OBJECTIVE: This study aimed to investigate whether state Medicaid programs systematically reimburse psychiatrists less than they reimburse primary care physicians.
METHODS: This study used outpatient Medicaid claims data from 2014 for 11 U.S. states. Claims with a primary behavioral health diagnosis (i.e., mental or substance use disorder) and an evaluation and management procedure code of 99213 or 99214 were identified. These are the most frequently used procedure codes by both psychiatrists and primary care physicians when treating patients with mental and substance use disorders. Average reimbursements were compared for nonfacility claims submitted by psychiatrists and primary care physicians.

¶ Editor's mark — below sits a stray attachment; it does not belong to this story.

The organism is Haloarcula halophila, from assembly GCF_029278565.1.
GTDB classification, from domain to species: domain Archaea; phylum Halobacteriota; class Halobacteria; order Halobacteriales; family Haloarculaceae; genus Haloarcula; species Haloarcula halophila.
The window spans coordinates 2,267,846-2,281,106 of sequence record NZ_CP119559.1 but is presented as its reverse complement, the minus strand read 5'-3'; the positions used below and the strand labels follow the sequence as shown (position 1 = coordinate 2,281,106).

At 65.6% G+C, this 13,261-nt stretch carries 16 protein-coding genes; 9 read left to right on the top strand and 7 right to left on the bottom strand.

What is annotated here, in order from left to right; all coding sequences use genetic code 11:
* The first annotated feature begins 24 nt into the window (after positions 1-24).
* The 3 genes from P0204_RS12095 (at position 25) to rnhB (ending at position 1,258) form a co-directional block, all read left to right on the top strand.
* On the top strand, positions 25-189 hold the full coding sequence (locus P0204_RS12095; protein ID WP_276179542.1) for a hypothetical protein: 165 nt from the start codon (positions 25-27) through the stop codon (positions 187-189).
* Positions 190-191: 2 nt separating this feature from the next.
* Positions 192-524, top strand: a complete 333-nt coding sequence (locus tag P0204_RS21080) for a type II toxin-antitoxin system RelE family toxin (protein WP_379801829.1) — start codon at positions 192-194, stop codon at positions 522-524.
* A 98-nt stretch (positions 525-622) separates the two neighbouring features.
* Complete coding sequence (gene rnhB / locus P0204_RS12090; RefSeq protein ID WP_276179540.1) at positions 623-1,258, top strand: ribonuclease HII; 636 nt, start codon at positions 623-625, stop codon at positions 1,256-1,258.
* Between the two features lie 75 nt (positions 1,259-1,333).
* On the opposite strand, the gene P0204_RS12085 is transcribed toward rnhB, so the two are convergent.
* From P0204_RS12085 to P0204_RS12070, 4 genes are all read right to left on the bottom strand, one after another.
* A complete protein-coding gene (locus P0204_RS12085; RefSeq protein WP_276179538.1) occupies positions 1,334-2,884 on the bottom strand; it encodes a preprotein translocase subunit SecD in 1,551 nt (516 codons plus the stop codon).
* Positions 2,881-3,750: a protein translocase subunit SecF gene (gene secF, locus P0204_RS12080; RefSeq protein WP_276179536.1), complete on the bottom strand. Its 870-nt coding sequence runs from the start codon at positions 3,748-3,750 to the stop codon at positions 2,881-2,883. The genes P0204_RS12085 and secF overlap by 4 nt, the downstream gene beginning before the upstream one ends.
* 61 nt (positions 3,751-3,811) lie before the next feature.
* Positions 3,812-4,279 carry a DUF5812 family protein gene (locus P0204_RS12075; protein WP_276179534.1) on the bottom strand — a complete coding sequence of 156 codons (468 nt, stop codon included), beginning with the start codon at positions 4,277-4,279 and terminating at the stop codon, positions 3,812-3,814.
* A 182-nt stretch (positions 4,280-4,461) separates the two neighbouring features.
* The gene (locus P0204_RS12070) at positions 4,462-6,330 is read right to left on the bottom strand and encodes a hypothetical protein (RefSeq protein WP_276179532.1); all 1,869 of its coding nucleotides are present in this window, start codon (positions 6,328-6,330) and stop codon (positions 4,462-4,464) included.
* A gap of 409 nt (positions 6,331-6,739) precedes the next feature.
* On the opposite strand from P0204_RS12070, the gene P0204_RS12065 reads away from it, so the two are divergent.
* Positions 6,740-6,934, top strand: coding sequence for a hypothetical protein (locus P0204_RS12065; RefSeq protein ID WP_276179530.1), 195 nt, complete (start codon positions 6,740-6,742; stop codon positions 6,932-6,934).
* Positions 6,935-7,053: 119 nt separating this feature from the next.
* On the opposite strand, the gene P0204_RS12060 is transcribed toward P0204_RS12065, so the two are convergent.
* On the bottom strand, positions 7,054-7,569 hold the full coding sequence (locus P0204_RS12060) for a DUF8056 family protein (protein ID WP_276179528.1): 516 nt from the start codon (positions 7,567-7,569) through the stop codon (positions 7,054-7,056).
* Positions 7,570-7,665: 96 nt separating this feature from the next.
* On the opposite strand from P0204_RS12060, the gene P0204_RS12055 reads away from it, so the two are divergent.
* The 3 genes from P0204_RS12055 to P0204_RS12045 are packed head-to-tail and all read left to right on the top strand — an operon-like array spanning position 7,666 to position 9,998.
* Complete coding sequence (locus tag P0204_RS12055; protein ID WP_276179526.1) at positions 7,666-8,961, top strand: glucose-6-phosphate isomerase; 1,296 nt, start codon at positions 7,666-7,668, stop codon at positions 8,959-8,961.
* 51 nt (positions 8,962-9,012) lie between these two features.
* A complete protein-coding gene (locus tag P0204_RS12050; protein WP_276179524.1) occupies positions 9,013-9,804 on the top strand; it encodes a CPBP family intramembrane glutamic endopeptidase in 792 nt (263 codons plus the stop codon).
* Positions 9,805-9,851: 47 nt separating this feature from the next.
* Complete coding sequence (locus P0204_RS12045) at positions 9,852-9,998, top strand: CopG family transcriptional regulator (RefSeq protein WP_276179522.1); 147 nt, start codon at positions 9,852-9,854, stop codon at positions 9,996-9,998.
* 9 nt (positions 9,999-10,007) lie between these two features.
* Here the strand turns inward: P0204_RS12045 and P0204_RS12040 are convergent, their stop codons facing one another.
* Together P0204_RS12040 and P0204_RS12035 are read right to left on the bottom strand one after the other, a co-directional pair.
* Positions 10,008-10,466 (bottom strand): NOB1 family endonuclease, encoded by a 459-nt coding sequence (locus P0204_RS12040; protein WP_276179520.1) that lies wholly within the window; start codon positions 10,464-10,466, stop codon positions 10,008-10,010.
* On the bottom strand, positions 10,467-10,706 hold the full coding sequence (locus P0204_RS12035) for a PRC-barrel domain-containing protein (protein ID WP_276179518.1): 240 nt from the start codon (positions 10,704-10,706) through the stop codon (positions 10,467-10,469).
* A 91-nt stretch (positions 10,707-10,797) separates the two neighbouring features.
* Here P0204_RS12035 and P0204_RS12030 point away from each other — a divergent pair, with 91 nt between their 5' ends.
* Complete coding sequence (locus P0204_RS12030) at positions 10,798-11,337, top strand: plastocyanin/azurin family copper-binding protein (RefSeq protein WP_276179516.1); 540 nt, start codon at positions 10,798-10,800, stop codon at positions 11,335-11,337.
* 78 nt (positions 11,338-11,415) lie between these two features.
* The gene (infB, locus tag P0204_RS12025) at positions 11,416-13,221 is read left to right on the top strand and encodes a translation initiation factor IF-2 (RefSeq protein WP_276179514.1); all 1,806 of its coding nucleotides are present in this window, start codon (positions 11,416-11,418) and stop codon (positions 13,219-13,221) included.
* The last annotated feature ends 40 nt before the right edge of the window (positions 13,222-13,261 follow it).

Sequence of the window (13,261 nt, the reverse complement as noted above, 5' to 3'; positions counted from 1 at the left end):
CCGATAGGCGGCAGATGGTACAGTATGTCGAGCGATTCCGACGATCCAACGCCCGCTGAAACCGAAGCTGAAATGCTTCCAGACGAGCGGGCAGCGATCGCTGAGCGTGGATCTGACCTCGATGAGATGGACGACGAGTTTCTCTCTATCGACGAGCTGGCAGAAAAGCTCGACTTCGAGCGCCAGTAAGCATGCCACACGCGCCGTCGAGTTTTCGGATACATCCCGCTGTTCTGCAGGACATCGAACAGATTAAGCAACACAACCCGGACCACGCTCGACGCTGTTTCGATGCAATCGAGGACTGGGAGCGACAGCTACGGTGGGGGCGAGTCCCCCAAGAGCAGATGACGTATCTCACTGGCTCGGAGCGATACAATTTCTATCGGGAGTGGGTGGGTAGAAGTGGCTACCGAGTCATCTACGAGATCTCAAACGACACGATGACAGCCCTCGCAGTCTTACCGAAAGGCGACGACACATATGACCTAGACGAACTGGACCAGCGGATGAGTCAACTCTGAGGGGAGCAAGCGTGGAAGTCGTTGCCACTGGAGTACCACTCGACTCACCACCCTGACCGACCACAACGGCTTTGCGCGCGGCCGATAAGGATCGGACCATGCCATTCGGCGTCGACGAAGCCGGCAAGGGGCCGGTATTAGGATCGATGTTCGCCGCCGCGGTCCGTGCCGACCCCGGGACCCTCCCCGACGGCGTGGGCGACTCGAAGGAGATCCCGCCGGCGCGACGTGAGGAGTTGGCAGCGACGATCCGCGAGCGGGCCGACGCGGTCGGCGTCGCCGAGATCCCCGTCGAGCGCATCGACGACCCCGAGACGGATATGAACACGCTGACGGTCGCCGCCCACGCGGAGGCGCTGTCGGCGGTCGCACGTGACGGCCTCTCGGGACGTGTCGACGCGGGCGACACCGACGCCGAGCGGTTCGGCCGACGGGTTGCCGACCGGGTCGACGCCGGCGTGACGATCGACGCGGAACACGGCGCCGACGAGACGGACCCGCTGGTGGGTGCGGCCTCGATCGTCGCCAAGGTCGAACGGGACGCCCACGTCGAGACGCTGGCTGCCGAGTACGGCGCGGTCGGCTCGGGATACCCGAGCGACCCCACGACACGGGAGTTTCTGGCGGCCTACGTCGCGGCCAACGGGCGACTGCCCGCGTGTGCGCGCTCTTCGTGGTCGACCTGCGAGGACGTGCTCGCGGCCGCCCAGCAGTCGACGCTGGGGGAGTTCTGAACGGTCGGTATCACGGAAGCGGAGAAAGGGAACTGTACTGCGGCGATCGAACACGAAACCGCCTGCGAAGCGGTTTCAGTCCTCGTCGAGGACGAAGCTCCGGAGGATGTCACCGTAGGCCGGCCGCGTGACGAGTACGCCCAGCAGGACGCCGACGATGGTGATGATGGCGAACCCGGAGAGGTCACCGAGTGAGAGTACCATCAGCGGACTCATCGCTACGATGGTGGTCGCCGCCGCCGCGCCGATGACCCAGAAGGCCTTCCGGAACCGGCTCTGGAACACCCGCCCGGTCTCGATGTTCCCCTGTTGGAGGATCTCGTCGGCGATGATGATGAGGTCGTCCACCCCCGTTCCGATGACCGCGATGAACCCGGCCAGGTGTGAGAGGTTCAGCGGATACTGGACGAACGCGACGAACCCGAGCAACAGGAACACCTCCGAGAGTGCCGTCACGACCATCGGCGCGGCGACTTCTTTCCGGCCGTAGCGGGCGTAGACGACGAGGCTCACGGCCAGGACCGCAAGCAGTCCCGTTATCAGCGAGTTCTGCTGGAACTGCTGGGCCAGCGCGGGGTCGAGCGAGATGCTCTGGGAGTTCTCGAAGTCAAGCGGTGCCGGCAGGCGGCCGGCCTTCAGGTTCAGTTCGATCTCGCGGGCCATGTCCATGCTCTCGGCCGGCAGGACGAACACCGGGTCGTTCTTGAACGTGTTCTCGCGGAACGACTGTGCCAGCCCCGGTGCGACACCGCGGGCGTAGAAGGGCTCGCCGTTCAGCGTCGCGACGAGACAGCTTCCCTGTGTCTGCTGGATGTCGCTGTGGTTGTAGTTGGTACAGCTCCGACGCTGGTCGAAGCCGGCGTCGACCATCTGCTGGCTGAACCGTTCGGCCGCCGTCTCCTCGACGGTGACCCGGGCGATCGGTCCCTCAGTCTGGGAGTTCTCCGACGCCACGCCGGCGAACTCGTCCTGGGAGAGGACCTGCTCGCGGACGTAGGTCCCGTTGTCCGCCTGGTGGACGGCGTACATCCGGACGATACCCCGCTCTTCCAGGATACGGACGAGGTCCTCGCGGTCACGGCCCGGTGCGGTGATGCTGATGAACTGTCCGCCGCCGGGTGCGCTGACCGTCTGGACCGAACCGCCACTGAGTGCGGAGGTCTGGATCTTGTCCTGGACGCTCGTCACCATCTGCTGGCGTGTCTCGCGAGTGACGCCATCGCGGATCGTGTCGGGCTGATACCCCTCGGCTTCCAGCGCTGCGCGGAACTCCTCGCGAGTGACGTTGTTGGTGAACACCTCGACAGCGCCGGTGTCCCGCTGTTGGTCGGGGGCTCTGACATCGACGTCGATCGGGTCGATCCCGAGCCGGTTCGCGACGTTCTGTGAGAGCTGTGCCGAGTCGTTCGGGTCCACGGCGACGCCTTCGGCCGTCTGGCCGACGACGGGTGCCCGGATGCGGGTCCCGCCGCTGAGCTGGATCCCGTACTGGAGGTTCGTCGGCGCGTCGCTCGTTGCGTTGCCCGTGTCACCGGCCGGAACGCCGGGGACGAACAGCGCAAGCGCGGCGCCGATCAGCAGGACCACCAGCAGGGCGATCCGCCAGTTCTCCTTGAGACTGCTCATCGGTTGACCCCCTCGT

RESULTS: In 9 states, psychiatrists were reimbursed less on average than primary care physicians. In one state, reimbursements were nearly equivalent.
CONCLUSIONS: Disparities in reimbursements across specialties may reduce access to psychiatric specialty care through Medicaid and are inconsistent with the Mental Health Parity and Addiction Equity Act.